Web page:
A woman told a court last week that she tasered an autistic man because she thought he was staring at her breasts.
Hollie Baker, 29, electrocuted the unsuspecting man, 42-year-old Lee Pearson, and allegedly ran off laughing as he writhed on the ground, the UK Maidstone Crown Court heard Wednesday.
Baker was sentenced to 16 months in jail after having pleaded guilty to assault by beating and possession of an electrical incapacitating device.
In her defense, Baker said that beyond ogling her chest, she felt that Pearson was standing too close to her.
“I asked him to move back many times,” she said, in an account presented to the court. “He was looking at my breasts quite a lot. I jabbed him in the side and said, ‘Get away from me.’”
Pearson offered a very different take, saying he had thought they were having a personal chat when Baker zapped him in the back with a taser. He said he considered her and her boyfriend friends, and that he had not looked at her breasts or meant to make her uncomfortable.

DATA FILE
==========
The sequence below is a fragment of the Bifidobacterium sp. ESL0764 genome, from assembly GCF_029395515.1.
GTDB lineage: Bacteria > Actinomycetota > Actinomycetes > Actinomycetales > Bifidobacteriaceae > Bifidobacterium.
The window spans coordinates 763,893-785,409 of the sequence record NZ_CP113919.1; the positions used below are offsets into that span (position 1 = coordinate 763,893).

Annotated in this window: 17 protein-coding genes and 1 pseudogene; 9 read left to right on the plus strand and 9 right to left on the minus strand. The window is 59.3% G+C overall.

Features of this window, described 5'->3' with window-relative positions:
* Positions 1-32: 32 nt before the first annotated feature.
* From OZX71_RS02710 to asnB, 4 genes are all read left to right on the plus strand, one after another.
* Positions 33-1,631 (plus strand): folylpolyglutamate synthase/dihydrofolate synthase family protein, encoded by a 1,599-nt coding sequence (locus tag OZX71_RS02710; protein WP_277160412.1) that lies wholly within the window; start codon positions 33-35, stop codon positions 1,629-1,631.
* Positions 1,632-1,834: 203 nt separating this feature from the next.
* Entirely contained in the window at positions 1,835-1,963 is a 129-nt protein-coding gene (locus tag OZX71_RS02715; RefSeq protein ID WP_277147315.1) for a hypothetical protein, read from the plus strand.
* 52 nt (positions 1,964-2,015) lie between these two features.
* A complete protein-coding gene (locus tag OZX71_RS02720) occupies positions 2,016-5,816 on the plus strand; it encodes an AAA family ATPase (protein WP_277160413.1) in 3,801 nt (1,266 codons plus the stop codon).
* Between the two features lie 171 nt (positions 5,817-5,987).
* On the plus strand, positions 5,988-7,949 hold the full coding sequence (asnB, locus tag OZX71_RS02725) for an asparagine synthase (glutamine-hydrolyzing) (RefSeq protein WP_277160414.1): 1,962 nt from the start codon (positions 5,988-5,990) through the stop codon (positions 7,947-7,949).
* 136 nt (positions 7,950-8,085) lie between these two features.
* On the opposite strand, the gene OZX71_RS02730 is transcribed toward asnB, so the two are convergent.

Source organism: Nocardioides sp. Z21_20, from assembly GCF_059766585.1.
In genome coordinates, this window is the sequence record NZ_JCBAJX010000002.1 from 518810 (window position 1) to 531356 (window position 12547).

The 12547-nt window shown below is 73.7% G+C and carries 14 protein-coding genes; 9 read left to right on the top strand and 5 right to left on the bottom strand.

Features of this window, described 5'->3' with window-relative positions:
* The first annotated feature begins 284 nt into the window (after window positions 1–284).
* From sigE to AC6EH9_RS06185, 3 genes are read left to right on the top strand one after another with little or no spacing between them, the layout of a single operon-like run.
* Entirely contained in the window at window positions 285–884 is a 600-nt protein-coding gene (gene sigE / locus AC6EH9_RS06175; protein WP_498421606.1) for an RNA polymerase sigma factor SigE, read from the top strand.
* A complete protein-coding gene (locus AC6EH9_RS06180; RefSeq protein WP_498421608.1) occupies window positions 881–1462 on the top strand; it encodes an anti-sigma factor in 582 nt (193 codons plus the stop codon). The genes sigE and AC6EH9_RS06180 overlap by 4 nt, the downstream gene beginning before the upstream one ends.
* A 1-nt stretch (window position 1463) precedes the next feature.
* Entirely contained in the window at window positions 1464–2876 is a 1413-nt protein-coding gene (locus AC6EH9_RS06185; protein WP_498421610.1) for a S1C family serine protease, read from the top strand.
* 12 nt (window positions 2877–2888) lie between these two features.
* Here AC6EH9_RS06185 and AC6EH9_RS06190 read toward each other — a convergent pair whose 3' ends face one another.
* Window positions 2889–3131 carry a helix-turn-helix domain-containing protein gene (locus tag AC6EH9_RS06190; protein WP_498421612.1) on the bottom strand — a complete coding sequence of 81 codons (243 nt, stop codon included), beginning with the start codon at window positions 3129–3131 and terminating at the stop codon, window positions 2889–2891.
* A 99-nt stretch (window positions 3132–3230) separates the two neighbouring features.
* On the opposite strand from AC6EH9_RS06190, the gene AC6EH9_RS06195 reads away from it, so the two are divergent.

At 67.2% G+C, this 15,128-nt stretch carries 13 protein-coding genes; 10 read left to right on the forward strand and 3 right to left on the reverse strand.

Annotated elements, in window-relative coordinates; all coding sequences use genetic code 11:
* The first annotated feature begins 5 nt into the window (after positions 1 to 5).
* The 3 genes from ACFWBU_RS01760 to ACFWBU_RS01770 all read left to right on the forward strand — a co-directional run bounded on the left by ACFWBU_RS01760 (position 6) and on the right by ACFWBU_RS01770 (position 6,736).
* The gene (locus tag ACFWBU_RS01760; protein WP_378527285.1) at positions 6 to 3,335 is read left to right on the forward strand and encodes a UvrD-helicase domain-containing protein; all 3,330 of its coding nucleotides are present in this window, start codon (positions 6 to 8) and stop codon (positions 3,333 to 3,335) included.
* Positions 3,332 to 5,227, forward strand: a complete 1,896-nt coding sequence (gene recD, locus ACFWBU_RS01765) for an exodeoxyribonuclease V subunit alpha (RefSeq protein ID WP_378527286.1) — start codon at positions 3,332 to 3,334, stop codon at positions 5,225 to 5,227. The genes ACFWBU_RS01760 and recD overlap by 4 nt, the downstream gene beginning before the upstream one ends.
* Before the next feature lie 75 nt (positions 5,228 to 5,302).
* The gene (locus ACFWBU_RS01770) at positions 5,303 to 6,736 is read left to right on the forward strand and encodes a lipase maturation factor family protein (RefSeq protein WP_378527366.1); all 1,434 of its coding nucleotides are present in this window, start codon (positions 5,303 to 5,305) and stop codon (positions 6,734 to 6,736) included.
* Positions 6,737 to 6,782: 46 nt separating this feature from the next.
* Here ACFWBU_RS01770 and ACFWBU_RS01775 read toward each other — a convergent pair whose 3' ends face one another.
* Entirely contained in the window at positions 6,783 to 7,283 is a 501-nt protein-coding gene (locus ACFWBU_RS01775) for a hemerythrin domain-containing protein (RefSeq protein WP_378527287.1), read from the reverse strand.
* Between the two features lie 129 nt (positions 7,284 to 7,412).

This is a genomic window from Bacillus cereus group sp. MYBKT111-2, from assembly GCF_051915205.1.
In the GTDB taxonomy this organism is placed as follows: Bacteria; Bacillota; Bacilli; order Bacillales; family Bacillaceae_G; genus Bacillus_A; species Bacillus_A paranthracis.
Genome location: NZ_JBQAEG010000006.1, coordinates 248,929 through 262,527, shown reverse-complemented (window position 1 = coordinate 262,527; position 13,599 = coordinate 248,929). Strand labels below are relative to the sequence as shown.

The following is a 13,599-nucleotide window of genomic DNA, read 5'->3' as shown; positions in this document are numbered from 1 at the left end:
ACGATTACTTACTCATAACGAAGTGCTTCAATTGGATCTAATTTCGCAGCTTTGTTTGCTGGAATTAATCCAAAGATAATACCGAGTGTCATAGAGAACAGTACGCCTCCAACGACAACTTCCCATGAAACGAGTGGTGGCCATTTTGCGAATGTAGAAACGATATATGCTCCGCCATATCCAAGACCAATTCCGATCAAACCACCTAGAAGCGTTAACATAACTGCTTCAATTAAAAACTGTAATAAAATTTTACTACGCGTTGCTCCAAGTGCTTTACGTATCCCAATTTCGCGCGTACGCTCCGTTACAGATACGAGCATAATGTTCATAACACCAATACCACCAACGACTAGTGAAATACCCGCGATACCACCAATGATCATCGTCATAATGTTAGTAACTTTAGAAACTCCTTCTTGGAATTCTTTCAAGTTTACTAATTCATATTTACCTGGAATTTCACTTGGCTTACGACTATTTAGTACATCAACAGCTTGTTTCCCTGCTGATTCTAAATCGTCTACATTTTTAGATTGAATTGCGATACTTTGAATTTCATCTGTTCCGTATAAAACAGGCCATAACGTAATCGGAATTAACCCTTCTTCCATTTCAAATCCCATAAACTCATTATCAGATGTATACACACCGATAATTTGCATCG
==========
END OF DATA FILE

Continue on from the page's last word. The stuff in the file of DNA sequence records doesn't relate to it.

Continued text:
“No, I was looking at her hair. I didn’t look at her in a sexual way,” he said.
“Wasn’t standing close to her. I was talking to her about my Asperger’s syndrome. The next thing I knew she tasered me on the back. I was terrified. I ran down the road and called the police.”
Pearson explained that he had been on his way to the local library at the time. He and Baker live in the same part of Maidstone, England, and had known each other for a year.
He acknowledged, though, that his Asperger’s syndrome sometimes causes him to unwittingly stand close to people in conversation and fix his eyes on them.
The prosecution accused Baker of being a bully who had just gotten “a new toy” and of wanting to “have a go at” Pearson even though she knew he was vulnerable.
For her part, Baker denied that she had known about Pearson’s syndrome, and explained that she had acquired the illegal taser for protection on her late night dog walks. Her version of events concluded with her rushing home to her boyfriend in despair.
“I ran home in tears to my partner,” she said. “It was ‘Oh my god, what have I done?’”
Baker’s lawyers also tried to excuse her behavior by saying that she has mental disorders of her own – bipolar and schizophrenia – and that she had to take prescription drugs to sleep.
While the #MeToo movement has increased awareness of male sexual misconduct, some have argued that men are being excessively vilified even as women get a relative pass. In the U.S. justice system, woman often get off with much lighter sentences than men for similar crimes.